Kevin Lomangino

    March 28, 2017 at 12:57 pm

    Thanks for bringing the error to our attention. I’ve added this correction: “This post initially stated that 4 people treated with the vitamin C protocol died of sepsis. It has been corrected to note that these patients died in the hospital. According to the published study, they did not die of complications of sepsis.”

    Kevin Lomangino
    Managing Editor

Brooks Kuhn

March 28, 2017 at 10:32 pm

Bravo! Thank you for your cautious analysis of Dr. Marik’s publication. While undoubtedly intriguing, a single-center, observation study like this should not dictate care (or justify the hyperbolic claims in the media and the conclusions of the paper itself).

Karl Davis

March 29, 2017 at 9:44 am

This isn’t just a statement by one person. He worked with a research hospital, and that hospital backs up his claims. He also has been researching sepsis for years. If you check the Wikipedia page, there are citations of his work going back for years. It’s possible this won’t work, but I bet it does. To say it’s unproven is to claim that going from 30% mortality to losing one patient out of 150 (to sepsis) is not statistically significant, but that’s in the 3.5-4 standard deviation range. Another approach would be to say that it’s all a lie or exaggeration, but it’s hard to get an entire hospital to join in this, or to have roughly 50 deaths and hide them. Another possibility is that there was a sudden change in the causes of sepsis near his hospital at that time that made the cases much easier to recover from, but I find that implausible. The history may have been that “nothing has worked”, but this time it sounds very different. I don’t see a single reason to expect this to fail. Sure, we can have controlled studies, but be prepared for those studies to be cut off early because it’s unethical to let the people in the control arm die or suffer for far longer than needed.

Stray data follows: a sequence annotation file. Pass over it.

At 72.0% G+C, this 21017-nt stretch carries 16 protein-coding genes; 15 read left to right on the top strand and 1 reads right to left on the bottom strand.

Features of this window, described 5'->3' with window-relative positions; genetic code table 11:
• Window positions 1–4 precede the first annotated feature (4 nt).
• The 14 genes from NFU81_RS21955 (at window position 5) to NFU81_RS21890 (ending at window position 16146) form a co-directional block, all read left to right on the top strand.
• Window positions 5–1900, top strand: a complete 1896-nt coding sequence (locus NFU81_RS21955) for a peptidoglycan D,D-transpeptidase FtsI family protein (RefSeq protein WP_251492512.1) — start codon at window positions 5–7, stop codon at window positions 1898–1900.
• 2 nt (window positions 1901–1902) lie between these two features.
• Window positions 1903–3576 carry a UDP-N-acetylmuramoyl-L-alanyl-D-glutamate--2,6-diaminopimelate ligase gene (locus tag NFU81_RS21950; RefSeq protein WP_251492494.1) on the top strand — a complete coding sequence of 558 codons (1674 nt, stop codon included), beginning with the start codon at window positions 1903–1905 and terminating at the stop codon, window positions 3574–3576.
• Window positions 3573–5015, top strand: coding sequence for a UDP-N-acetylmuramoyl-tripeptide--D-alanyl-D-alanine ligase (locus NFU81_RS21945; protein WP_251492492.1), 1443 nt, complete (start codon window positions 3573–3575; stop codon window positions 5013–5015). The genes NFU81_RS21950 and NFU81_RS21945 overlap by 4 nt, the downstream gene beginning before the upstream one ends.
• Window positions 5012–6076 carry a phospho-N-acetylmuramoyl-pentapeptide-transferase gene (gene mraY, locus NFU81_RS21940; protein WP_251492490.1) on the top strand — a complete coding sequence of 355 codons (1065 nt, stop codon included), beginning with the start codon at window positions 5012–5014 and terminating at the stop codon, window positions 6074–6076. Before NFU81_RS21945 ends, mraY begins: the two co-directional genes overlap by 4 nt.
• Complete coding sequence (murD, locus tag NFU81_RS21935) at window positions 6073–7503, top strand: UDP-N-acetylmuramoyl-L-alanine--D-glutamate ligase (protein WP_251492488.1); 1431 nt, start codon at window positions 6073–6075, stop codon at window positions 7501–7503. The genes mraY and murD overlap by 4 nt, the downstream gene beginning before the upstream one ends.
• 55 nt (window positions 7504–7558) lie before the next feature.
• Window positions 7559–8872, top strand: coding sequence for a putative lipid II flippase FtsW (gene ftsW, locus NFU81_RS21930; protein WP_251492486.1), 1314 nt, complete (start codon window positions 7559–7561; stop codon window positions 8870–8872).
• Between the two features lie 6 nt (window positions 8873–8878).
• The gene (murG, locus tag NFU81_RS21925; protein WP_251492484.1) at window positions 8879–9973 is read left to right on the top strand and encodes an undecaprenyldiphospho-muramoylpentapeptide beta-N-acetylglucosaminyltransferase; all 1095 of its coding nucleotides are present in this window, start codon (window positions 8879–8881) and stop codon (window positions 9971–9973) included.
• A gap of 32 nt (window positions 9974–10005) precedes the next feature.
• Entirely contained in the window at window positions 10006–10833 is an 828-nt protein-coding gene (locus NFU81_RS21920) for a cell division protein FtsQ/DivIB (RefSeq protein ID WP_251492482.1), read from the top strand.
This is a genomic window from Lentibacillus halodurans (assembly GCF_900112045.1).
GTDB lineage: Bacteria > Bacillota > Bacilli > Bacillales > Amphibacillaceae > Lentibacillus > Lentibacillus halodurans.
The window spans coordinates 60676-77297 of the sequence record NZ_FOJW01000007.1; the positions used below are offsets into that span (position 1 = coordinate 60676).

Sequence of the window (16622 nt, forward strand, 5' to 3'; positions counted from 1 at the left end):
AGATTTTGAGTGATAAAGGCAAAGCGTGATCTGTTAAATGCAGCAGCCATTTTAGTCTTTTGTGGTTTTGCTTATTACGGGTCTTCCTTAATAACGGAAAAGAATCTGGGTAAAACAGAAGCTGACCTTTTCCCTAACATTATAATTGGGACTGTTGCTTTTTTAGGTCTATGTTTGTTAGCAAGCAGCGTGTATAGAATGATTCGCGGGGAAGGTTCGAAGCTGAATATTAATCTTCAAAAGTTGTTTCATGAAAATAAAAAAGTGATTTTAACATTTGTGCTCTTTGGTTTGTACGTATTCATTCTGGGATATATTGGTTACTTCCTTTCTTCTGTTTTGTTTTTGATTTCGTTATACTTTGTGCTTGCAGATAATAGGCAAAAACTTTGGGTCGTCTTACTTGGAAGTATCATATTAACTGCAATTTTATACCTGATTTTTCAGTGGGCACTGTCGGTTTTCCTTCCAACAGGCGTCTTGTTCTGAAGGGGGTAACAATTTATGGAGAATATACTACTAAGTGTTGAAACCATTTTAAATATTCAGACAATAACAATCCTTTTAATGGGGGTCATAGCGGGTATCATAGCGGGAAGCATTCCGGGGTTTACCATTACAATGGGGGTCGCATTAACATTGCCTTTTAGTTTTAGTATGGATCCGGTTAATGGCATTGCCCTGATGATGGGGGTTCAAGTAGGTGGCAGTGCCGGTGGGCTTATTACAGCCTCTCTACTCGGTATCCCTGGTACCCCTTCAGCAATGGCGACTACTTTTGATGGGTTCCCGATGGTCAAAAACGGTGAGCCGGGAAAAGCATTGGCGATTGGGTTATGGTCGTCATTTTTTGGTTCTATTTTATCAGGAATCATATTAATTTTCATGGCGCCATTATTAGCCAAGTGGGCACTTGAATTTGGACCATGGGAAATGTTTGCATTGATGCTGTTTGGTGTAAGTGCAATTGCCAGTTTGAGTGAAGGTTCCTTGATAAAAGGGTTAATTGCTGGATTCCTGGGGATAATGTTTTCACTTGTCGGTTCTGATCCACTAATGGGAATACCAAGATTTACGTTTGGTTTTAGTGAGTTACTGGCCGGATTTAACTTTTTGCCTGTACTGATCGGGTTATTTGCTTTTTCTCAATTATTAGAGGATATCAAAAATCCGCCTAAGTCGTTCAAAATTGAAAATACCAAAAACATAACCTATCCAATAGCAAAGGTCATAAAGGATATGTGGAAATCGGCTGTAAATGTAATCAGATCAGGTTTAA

Kevin Lomangino

    March 29, 2017 at 11:52 am


    You are quite optimistic and I hope you are correct. However, there are many reasons to expect that this won’t pan out in more rigorous studies. This is not very different from many other treatments that looked promising at early stages but ultimately proved ineffective or harmful.

    Kevin Lomangino
    Managing Editor

Travis Harris

March 29, 2017 at 1:21 pm

First, I am not a doctor.

That out of the way it seems to me that the possible benefits outweigh the possible harm with this inexpensive treatment — these are very sick people. Why NOT try it?

Dave Brown

March 29, 2017 at 2:06 pm

Skepticism is a good thing. But being reflexively negative may not be. I think we all should be encouraging other research parties to give this therapy a closer look, and produce more data. This new approach to addressing sepsis could be a huge game-changer!

    Kevin Lomangino

    March 29, 2017 at 2:23 pm


    I have no problem with encouraging research and producing more data. I have a big problem with touting something as a “cure” to the general public when it hasn’t been adequately tested. That’s not reflexive negativity. That’s just common sense.

    Kevin Lomangino
    Managing Editor

Peter Lipowicz

March 29, 2017 at 8:43 pm